Notes: This lichen is quite abundant on coastal rock (particularly those frequented by birds) of the Salish Sea of Washington and British Columbia.compare with photos http://nhm2.uio.no/...
|User’s votes are weighted by their contribution to the site (log10 contribution). In addition, the user who created the observation gets an extra vote.|
|I’d Call It That||3.0||4.81||1||(wanderflechten)|
sum(score * weight) /
(total weight + 1)
The xanthones are generally tropical (I have no idea why!), interesting to see an arctic species with it.
Discussion with Jason Hollinger led me to Oliver Gilbert’s (very good, in my opinion) book “Lichens”, which has a color plate (not so good, in my opinion) captioned, ""The rare arctic-maritime species Lecanora straminea growing on a bird cliff, Flannan Isles." This moved me to acquire some fresh C to confirm the specimen as C+orange, which it is (see newly posted photo).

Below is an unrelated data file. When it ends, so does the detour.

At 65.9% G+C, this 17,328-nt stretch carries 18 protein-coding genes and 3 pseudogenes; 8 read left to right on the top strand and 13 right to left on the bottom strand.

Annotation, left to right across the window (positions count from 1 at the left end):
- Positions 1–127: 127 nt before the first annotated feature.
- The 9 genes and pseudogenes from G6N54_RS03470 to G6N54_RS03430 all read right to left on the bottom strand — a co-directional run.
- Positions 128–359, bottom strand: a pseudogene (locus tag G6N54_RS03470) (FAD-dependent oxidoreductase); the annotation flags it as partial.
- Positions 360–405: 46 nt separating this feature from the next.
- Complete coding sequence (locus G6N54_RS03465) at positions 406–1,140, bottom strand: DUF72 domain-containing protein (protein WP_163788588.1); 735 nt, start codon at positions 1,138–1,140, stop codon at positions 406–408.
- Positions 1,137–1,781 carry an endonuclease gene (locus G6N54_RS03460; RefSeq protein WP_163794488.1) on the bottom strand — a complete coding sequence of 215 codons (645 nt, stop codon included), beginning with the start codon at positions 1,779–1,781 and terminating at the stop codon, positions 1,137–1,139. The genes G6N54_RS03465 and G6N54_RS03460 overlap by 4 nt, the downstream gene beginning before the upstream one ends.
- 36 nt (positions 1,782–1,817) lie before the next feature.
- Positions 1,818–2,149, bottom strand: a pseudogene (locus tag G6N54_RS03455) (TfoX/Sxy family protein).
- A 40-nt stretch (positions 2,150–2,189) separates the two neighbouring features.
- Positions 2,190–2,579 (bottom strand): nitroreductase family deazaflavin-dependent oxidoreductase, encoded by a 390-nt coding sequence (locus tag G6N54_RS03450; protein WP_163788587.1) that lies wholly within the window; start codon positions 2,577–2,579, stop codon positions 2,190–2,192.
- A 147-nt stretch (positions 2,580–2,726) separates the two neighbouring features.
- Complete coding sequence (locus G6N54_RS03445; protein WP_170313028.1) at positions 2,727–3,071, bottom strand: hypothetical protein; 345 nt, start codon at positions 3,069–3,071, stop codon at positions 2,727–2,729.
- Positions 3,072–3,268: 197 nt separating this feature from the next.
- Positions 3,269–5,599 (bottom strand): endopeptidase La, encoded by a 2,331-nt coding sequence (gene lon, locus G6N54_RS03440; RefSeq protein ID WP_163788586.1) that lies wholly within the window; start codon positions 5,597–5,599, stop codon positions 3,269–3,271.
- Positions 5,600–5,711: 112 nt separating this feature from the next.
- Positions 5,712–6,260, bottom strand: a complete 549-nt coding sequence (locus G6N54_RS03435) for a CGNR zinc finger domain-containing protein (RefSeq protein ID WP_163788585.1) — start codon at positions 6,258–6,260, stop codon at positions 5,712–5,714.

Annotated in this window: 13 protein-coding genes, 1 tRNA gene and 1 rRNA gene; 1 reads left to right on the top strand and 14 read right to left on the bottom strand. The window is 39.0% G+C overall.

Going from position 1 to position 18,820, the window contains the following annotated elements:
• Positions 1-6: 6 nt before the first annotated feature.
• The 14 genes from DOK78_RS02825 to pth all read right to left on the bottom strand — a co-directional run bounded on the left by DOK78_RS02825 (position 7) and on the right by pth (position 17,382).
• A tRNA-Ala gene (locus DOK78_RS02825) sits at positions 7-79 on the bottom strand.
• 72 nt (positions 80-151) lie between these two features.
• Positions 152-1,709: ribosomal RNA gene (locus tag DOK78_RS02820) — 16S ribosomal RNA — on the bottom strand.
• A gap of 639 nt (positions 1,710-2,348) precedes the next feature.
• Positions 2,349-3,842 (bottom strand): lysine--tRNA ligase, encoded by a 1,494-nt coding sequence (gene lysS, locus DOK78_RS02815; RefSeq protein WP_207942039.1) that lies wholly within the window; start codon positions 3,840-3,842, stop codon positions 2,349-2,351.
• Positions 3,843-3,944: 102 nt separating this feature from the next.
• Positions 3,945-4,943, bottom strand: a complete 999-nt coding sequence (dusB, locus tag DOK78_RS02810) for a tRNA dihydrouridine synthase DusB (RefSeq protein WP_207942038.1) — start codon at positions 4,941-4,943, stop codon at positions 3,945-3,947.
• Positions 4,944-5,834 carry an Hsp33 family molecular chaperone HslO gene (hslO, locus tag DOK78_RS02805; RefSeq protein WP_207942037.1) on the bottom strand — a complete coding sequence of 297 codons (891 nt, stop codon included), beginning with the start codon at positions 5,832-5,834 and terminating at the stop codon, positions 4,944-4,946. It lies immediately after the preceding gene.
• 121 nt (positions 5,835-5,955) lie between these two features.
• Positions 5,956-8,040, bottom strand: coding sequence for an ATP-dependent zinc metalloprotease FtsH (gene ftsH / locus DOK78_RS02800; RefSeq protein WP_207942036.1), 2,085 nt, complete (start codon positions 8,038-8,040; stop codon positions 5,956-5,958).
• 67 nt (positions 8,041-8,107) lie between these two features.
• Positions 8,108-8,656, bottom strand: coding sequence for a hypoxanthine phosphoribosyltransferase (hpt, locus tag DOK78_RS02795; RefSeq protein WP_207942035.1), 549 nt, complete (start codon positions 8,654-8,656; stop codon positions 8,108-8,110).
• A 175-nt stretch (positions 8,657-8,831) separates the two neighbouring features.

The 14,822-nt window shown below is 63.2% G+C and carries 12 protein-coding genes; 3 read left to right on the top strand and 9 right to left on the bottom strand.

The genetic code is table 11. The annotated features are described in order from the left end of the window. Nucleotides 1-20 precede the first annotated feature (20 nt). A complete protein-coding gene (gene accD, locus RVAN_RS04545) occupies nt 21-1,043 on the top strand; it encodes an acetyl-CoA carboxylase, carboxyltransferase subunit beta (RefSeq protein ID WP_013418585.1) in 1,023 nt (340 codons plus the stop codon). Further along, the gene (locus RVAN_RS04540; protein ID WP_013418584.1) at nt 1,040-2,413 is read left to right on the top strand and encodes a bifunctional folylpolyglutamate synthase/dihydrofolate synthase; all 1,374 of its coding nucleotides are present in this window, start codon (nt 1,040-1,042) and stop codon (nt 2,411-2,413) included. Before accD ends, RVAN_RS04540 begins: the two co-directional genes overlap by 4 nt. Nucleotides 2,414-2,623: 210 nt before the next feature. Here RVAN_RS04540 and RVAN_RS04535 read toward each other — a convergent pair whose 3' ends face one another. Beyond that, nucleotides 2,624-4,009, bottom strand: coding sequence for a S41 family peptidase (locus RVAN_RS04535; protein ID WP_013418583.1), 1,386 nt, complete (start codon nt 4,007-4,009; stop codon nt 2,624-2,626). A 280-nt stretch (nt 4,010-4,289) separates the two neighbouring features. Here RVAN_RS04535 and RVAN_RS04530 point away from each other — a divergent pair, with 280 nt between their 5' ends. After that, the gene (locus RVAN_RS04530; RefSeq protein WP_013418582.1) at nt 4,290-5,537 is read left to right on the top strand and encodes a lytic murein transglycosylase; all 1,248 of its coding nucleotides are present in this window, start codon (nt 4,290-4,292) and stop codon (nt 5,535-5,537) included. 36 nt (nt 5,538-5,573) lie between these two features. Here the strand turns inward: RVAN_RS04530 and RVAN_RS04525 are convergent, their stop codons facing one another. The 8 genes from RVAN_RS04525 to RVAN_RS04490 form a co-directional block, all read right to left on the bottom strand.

Brodo (2001) – “There are many other [than L. muralis] lobed species of Lecanora, especially in the west. Some of them contain xanthones in the cortex and either react C+ orange or are fluorescent in long-wave ultraviolet light. One example is L. stamina, which often accompanies L. murals on bird rocks along the west coast.”
I have a preliminary copy in Word format that Trevor reviewed, but not the final, and certainly not an updated copy!
Created: 2012-06-02 02:01:07 CEST (+0200)
Last modified: 2012-06-02 02:01:09 CEST (+0200)
Viewed: 107 times, last viewed: 2016-10-24 11:49:13 CEST (+0200)